What are some examples of driver impairment?

The FMCSR requires that CMV drivers stay alert at all times while driving. In the world we live in today, there are plenty of distractions that can get in the way of being 100% alert. Therefore, the regulations outline certain substances and distractions that can impair a driver’s ability to drive safely. Some examples of these include:

  • illness or fatigue
  • drug use or possession
  • alcohol use or possession
  • texting or using a hand-held cell phone while driving.

Drivers are prohibited from driving and motor carriers shall not require or permit a driver to operate a CMV while the driver’s ability or alertness is so impaired, through fatigue, illness, or any other cause, as to make it unsafe for the driver to operate the vehicle. The exception to this rule is when there is a grave emergency and continuing to drive is less hazardous to human life than not driving.

Additionally, no driver shall be on duty and posses, be under the influence of, or us any of the following drugs or substances: schedule I substance, amphetamines, narcotics, or any other substance that renders the driver incapable of safely operating a motor vehicle. However, there is an exception for a Schedule I drug if it was prescribed by a licensed medical practitioner.

Furthermore, drivers may not use or be under the influence of alcohol within 4 hours before going on duty or operating, use alcohol while on duty, or be on duty or operating a vehicle while possessing alcohol (unless the alcohol is part of the shipment). With regard to texting, drivers may not send or read text messages while driving a CMV, including while stuck in traffic or a light. Nonetheless, texting is allowed when legally parked or to contact an emergency service. Finally, drivers may not use a hand-held mobile phone while driving a CMV unless it is necessary to communicate with law enforcement officials or other emergency services.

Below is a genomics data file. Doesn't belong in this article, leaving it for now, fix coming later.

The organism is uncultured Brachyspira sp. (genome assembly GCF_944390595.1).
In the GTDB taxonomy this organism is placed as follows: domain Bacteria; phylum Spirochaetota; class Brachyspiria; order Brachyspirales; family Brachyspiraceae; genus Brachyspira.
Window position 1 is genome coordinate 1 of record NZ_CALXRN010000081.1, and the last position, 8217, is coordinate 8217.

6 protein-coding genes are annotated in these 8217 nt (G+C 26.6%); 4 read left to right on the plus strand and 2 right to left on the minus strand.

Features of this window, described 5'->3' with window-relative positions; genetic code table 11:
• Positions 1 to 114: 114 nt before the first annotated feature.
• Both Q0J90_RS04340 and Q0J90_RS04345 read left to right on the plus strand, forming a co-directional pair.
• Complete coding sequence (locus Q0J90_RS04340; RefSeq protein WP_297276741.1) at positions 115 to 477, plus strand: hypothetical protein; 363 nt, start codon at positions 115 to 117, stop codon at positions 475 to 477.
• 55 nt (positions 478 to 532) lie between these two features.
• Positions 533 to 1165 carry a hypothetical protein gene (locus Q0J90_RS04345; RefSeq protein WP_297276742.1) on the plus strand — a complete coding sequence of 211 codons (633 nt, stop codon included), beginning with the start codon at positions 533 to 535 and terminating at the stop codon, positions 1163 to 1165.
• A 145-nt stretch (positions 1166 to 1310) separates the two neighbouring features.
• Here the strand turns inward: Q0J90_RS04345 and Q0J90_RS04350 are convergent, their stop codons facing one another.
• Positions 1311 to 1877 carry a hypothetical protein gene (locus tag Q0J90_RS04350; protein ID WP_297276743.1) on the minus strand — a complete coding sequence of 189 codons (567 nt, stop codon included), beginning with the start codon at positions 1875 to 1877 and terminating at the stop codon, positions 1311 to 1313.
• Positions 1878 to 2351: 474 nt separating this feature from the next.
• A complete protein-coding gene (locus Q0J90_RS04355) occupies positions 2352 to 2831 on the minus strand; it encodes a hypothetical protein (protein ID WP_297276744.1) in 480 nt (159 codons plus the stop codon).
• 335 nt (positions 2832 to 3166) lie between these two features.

Are there any operations exempt from FMCSRs?

The FMCSRs outlines seven major exemptions. While these seven are exempt from most of the federal regulations, they are not exempt from the commercial driver’s license or drug/alcohol testing standards. With that in mind, these exemptions include:

  1. All school bus operations (which includes both home to school and school to home).
  2. Transportation performed by the federal government or a state or local government (not including transportation by contractors or others on behalf of the government).
  3. The occasional transportation of personal property by individuals when there is no compensation involved and the transportation is not business related (moving houses or apartments would fall under this exemption).
  4. The transportation of deceased humans or sick and injured persons.
  5. The operation of fire trucks and rescue vehicles while involved in emergency and related operations.
  6. The operation of CMVs less than 10,001 pounds transporting between 9 and 15 passengers (including the driver), not for direct compensation. (It is noteworthy to mention that this exemption is not fully exempt from the FMCSRs).
  7. Drivers of vehicles used to respond to a pipeline emergency or used primarily to transport propane winter heating fuel. However, these activities are only exempt if the FMCSRs would prevent the driver from responding to an emergency situation requiring an immediate response.